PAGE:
In July 2016 Kirklees Council issued a works order to Leeds City Council engaging Leeds as consultants to “investigate” the status of Huddersfield Byway 231.
To date Leeds City Council staff have spent 92 hours on this work and charged Kirklees Council £5000 plus VAT. (FOI 19455).
Kirklees Council has a shortfall of £28 million in the current financial year and the financial reserves which it relies on to keep going will run dry by 2021. In addition residents council tax bills rose by a whopping 10% this year. You’ve got to wonder at the wisdom of taking the unprecedented step of hiring consultants on an issue such as this.
Leeds City Council had not completed the work 12 months after the order was issued and no definite date was known for completion the last time I asked in June. I asked again last Friday but have had no response.
Either Leeds were a poor choice of consultant or Kirklees has been happy to let time tick by content in an ongoing “definitive map process” with no end.
In hiring consultants Kirklees has gone against its own local procedures. Normally any application to change a routes status would be assessed by the council’s cabinet approved priority matrix, judged against a set of criteria and placed in order of the outcoming score. The application at Nether Moor Farm (file 182) is number 90 on a list of 125. So pretty lowly when judged by the council’s own criteria. See here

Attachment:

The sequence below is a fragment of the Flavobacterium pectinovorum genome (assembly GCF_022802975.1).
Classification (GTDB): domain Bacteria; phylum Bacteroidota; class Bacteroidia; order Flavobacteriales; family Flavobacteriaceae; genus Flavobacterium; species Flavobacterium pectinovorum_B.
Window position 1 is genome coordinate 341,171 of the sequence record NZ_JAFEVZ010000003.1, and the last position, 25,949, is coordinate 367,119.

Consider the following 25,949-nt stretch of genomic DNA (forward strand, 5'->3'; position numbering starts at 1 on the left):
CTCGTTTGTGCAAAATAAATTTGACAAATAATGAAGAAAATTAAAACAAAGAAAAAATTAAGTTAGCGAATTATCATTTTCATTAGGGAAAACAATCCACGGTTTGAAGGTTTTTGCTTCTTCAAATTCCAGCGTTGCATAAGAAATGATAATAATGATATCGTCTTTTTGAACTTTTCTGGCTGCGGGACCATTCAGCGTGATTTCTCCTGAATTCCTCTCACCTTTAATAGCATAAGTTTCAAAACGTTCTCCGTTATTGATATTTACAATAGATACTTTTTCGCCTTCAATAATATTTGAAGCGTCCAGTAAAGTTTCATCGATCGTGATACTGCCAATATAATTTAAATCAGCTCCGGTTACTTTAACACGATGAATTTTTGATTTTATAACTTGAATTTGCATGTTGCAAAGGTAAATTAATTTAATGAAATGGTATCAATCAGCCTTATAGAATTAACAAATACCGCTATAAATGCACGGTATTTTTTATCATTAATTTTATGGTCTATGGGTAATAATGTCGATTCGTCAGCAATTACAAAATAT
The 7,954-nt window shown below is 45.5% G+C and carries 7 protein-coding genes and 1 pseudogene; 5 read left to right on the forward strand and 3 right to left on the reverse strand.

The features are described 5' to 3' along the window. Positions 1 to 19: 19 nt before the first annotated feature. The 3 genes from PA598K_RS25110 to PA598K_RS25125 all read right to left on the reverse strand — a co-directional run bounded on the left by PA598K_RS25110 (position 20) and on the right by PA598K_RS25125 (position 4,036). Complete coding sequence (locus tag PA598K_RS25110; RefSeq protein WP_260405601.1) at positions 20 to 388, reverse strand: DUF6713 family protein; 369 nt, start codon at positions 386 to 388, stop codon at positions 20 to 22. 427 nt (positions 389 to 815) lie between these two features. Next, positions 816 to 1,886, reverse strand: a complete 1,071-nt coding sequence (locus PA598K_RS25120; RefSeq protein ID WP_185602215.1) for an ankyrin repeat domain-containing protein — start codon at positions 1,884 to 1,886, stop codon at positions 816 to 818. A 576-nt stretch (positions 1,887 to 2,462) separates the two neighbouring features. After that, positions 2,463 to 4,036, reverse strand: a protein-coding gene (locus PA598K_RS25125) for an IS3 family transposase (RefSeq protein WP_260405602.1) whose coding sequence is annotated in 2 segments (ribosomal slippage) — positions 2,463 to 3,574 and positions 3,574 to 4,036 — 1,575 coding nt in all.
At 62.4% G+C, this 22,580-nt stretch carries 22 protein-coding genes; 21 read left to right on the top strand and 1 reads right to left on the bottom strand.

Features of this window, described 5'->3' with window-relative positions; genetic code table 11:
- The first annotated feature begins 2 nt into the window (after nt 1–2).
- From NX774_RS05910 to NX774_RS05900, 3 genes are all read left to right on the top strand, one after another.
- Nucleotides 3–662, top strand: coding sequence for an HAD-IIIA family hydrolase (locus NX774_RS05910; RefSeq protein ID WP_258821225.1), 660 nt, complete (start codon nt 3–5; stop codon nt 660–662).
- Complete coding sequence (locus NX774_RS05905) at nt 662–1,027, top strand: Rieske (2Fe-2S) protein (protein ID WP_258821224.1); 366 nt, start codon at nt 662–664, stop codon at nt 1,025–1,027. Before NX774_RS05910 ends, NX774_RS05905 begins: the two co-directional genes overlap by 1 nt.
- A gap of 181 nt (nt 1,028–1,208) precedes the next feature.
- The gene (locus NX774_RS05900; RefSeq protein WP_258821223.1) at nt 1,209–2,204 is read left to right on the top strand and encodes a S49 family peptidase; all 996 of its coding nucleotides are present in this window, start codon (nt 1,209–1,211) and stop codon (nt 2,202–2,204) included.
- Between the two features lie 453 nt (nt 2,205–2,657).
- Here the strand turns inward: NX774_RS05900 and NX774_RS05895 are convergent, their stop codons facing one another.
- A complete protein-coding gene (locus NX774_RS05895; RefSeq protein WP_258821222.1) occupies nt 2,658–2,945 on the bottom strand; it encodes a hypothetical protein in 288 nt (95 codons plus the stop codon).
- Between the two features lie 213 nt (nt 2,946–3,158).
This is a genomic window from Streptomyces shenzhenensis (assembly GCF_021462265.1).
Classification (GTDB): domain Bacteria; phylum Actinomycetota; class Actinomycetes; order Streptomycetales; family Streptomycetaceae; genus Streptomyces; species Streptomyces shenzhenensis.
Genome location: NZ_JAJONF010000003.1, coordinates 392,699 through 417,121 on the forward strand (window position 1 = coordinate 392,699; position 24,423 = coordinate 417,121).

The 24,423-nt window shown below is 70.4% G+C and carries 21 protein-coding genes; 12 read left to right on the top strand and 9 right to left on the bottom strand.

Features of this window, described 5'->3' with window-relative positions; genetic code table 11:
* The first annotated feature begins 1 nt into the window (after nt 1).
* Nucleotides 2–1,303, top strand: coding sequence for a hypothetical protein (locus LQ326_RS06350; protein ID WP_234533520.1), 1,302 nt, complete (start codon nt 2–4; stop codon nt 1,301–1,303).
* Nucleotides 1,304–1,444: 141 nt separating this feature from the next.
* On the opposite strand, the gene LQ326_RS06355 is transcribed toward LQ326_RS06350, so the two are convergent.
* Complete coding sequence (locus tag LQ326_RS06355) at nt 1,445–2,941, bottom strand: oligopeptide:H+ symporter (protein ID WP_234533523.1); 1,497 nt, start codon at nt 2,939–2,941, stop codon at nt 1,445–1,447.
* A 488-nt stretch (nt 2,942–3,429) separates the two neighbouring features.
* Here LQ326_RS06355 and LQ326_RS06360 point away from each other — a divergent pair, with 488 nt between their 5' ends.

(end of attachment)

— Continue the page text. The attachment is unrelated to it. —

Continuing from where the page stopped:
Some 13 months after the file was taken out of the list and given a unique priority at a cost of £5000 absolutely nothing has been achieved beyond sustaining the 2 year closure of a well used and liked public right of way.
The council has already spent some £14,000 on unspecified legal fees and an unknown and written off amount on botched enforcement. This could well be the tip of the iceberg as they are giving very little away regarding other costs. It’s telling that despite all these public resources nothing has happened..
The council has argued that the results of these investigations will “inform” their “postponed” enforcement action on the byway.
However it is clear that at the same time Kirklees accept the routes status is a byway. The Council’s Director of Place and now Chief Executive Jacqui Gedman has signed Town & Country Planning Act Notices which refer explicitly to the routes status as Huddersfield Byway 231,the council has received legal advice stating that it should treat the Byway as such and council officers as recently as June 2017 advised on the status of the way as a Byway in the planning process. See The cost of doing nothing 2 The obvious question is why isn’t the council allowing its Chief Executive’s view, it’s legal advisors view and it’s own officers view that the byway is a byway “inform” its enforcement action?